(click for a larger picture)

Using the same palette as the injured Ultramarine, I extended the highlighted areas by including more gray and white before glazing back down to the base colour. Continuing through the glazes I added a little red, green and then brown/black washes all the way to black in the shadows. As he will be positioned on the base of the ship's hull I added more reflective highlights than the models floating in space.

The gold was painted entirely with browns and cream colours before being glazed with yellow, then re-highlighted along the edges. I have taken to mixing a lot of differing colours then tinting them with glazes so a list of exact colours used wouldn't be very descriptive. I drew a lot of my inspiration for this style from James Wappel, though I am still very new to glazes.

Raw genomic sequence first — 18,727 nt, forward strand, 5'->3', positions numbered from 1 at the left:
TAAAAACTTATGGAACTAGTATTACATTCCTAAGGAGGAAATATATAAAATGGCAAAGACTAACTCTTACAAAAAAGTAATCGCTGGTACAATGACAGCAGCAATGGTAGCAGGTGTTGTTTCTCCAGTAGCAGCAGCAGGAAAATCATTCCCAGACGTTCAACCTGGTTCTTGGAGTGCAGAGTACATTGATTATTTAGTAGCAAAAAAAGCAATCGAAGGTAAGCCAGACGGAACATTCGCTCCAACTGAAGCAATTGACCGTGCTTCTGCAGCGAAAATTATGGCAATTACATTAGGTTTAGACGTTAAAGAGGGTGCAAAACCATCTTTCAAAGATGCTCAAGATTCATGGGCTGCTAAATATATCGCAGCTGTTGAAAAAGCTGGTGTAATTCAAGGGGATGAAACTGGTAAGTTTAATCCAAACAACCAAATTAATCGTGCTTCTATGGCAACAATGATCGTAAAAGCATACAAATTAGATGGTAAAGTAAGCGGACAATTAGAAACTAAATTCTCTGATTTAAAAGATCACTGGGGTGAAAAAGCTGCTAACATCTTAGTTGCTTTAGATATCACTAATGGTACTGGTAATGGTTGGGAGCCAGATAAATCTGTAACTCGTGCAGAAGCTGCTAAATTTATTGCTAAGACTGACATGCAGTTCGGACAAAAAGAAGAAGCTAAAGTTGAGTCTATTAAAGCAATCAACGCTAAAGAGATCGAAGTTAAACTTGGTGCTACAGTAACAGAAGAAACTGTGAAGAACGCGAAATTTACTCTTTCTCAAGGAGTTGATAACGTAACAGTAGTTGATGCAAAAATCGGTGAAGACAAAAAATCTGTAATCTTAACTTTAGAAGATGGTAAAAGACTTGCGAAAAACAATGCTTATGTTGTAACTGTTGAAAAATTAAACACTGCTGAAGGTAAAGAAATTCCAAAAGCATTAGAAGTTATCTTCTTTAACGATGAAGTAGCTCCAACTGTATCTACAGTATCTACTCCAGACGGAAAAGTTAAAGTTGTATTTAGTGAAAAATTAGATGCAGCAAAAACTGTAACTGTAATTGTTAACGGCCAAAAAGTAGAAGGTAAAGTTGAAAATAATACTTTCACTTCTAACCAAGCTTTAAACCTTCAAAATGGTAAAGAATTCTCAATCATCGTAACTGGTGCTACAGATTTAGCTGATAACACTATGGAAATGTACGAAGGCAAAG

I am quite happy with how he turned out, though often I was kicking myself for not adding extra detail during the construction phase, leaving large areas which required smooth colour transition. I am on the fence regarding freehand details, and as with the other models I will see how the whole scene looks before adding any small details.

Apologies for the blurry photo! I spent an evening on his face, which ended up having a little bit too much contrast for my liking, but the teeth and eye details were worth the extra time spent cross eyed with my tongue poking out. The hair is actually a noticeably different colour than in the photos. I have left the diorama base to the end and I'm sure I will be seeing everything in gray scale by the time I'm done!

You can see construction of this model here.

Saturday, 5 October 2013

Book Review: How to Build Dioramas